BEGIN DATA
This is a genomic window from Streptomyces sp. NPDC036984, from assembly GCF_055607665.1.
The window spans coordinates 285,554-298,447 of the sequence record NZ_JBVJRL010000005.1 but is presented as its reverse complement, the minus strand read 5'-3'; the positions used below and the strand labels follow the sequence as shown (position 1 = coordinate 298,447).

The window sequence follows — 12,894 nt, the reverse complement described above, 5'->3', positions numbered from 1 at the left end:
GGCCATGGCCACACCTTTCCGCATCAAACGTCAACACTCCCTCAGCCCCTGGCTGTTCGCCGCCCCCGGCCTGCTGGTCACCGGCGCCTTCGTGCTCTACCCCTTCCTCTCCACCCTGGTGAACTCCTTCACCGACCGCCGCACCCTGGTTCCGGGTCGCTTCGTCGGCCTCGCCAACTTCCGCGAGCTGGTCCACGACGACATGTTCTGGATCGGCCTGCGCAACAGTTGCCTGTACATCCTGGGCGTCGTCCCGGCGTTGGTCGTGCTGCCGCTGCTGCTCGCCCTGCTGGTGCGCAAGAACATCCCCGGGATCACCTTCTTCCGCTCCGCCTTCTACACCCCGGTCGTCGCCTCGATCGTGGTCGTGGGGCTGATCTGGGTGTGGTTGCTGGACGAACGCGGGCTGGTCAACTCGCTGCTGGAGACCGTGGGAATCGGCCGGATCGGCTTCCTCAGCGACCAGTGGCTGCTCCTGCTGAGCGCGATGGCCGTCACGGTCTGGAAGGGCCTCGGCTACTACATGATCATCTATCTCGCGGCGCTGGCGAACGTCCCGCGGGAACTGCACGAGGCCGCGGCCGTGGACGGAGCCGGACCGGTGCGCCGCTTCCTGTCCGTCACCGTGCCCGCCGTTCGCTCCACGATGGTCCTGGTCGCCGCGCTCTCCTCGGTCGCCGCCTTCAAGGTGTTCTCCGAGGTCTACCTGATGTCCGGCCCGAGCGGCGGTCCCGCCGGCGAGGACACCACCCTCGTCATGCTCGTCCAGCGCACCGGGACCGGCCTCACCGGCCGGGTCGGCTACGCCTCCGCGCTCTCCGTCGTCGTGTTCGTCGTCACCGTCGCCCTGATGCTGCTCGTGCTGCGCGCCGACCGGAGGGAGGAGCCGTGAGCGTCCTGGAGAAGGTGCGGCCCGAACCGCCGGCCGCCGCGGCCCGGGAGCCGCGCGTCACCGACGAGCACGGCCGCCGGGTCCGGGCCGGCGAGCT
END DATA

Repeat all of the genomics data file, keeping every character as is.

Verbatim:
This is a genomic window from Streptomyces sp. NPDC036984, from assembly GCF_055607665.1.
The window spans coordinates 285,554-298,447 of the sequence record NZ_JBVJRL010000005.1 but is presented as its reverse complement, the minus strand read 5'-3'; the positions used below and the strand labels follow the sequence as shown (position 1 = coordinate 298,447).

The window sequence follows — 12,894 nt, the reverse complement described above, 5'->3', positions numbered from 1 at the left end:
GGCCATGGCCACACCTTTCCGCATCAAACGTCAACACTCCCTCAGCCCCTGGCTGTTCGCCGCCCCCGGCCTGCTGGTCACCGGCGCCTTCGTGCTCTACCCCTTCCTCTCCACCCTGGTGAACTCCTTCACCGACCGCCGCACCCTGGTTCCGGGTCGCTTCGTCGGCCTCGCCAACTTCCGCGAGCTGGTCCACGACGACATGTTCTGGATCGGCCTGCGCAACAGTTGCCTGTACATCCTGGGCGTCGTCCCGGCGTTGGTCGTGCTGCCGCTGCTGCTCGCCCTGCTGGTGCGCAAGAACATCCCCGGGATCACCTTCTTCCGCTCCGCCTTCTACACCCCGGTCGTCGCCTCGATCGTGGTCGTGGGGCTGATCTGGGTGTGGTTGCTGGACGAACGCGGGCTGGTCAACTCGCTGCTGGAGACCGTGGGAATCGGCCGGATCGGCTTCCTCAGCGACCAGTGGCTGCTCCTGCTGAGCGCGATGGCCGTCACGGTCTGGAAGGGCCTCGGCTACTACATGATCATCTATCTCGCGGCGCTGGCGAACGTCCCGCGGGAACTGCACGAGGCCGCGGCCGTGGACGGAGCCGGACCGGTGCGCCGCTTCCTGTCCGTCACCGTGCCCGCCGTTCGCTCCACGATGGTCCTGGTCGCCGCGCTCTCCTCGGTCGCCGCCTTCAAGGTGTTCTCCGAGGTCTACCTGATGTCCGGCCCGAGCGGCGGTCCCGCCGGCGAGGACACCACCCTCGTCATGCTCGTCCAGCGCACCGGGACCGGCCTCACCGGCCGGGTCGGCTACGCCTCCGCGCTCTCCGTCGTCGTGTTCGTCGTCACCGTCGCCCTGATGCTGCTCGTGCTGCGCGCCGACCGGAGGGAGGAGCCGTGAGCGTCCTGGAGAAGGTGCGGCCCGAACCGCCGGCCGCCGCGGCCCGGGAGCCGCGCGTCACCGACGAGCACGGCCGCCGGGTCCGGGCCGGCGAGCT